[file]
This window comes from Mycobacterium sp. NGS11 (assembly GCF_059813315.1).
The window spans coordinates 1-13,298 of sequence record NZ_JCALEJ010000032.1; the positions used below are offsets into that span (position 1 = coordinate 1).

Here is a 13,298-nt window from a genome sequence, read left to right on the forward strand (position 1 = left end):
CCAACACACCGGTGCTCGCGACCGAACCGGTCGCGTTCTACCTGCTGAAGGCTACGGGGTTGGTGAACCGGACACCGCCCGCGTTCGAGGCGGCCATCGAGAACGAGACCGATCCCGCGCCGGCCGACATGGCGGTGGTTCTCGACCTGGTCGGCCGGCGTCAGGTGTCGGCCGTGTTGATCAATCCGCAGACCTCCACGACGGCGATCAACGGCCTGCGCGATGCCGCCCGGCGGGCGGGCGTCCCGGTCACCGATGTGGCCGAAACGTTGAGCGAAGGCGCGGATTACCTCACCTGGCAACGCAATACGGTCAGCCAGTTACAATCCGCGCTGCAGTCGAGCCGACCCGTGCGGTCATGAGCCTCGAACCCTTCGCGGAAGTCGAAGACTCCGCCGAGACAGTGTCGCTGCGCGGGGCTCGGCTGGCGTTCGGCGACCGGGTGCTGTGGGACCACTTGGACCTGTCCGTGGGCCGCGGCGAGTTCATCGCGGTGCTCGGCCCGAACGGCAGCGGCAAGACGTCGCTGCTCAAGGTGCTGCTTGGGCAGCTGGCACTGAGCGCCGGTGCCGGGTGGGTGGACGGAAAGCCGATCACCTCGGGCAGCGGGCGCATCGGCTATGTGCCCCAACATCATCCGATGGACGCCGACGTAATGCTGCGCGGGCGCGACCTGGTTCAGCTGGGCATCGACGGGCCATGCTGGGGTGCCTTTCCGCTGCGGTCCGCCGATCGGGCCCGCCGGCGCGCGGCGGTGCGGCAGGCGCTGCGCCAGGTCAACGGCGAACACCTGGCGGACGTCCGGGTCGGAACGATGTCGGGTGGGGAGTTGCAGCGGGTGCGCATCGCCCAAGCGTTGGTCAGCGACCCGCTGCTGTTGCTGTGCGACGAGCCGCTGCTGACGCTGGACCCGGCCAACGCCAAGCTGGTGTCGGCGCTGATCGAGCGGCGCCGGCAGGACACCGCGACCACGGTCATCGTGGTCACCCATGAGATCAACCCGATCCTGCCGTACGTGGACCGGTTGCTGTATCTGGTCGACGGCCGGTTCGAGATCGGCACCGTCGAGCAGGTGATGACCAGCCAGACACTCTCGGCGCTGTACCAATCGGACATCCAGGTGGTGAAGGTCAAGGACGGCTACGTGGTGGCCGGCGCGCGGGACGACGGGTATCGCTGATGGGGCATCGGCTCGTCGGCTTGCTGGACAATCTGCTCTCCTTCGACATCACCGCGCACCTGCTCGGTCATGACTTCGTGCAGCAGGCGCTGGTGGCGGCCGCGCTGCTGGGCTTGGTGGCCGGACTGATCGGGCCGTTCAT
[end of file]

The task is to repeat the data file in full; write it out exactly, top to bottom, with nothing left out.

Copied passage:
This window comes from Mycobacterium sp. NGS11 (assembly GCF_059813315.1).
The window spans coordinates 1-13,298 of sequence record NZ_JCALEJ010000032.1; the positions used below are offsets into that span (position 1 = coordinate 1).

Here is a 13,298-nt window from a genome sequence, read left to right on the forward strand (position 1 = left end):
CCAACACACCGGTGCTCGCGACCGAACCGGTCGCGTTCTACCTGCTGAAGGCTACGGGGTTGGTGAACCGGACACCGCCCGCGTTCGAGGCGGCCATCGAGAACGAGACCGATCCCGCGCCGGCCGACATGGCGGTGGTTCTCGACCTGGTCGGCCGGCGTCAGGTGTCGGCCGTGTTGATCAATCCGCAGACCTCCACGACGGCGATCAACGGCCTGCGCGATGCCGCCCGGCGGGCGGGCGTCCCGGTCACCGATGTGGCCGAAACGTTGAGCGAAGGCGCGGATTACCTCACCTGGCAACGCAATACGGTCAGCCAGTTACAATCCGCGCTGCAGTCGAGCCGACCCGTGCGGTCATGAGCCTCGAACCCTTCGCGGAAGTCGAAGACTCCGCCGAGACAGTGTCGCTGCGCGGGGCTCGGCTGGCGTTCGGCGACCGGGTGCTGTGGGACCACTTGGACCTGTCCGTGGGCCGCGGCGAGTTCATCGCGGTGCTCGGCCCGAACGGCAGCGGCAAGACGTCGCTGCTCAAGGTGCTGCTTGGGCAGCTGGCACTGAGCGCCGGTGCCGGGTGGGTGGACGGAAAGCCGATCACCTCGGGCAGCGGGCGCATCGGCTATGTGCCCCAACATCATCCGATGGACGCCGACGTAATGCTGCGCGGGCGCGACCTGGTTCAGCTGGGCATCGACGGGCCATGCTGGGGTGCCTTTCCGCTGCGGTCCGCCGATCGGGCCCGCCGGCGCGCGGCGGTGCGGCAGGCGCTGCGCCAGGTCAACGGCGAACACCTGGCGGACGTCCGGGTCGGAACGATGTCGGGTGGGGAGTTGCAGCGGGTGCGCATCGCCCAAGCGTTGGTCAGCGACCCGCTGCTGTTGCTGTGCGACGAGCCGCTGCTGACGCTGGACCCGGCCAACGCCAAGCTGGTGTCGGCGCTGATCGAGCGGCGCCGGCAGGACACCGCGACCACGGTCATCGTGGTCACCCATGAGATCAACCCGATCCTGCCGTACGTGGACCGGTTGCTGTATCTGGTCGACGGCCGGTTCGAGATCGGCACCGTCGAGCAGGTGATGACCAGCCAGACACTCTCGGCGCTGTACCAATCGGACATCCAGGTGGTGAAGGTCAAGGACGGCTACGTGGTGGCCGGCGCGCGGGACGACGGGTATCGCTGATGGGGCATCGGCTCGTCGGCTTGCTGGACAATCTGCTCTCCTTCGACATCACCGCGCACCTGCTCGGTCATGACTTCGTGCAGCAGGCGCTGGTGGCGGCCGCGCTGCTGGGCTTGGTGGCCGGACTGATCGGGCCGTTCAT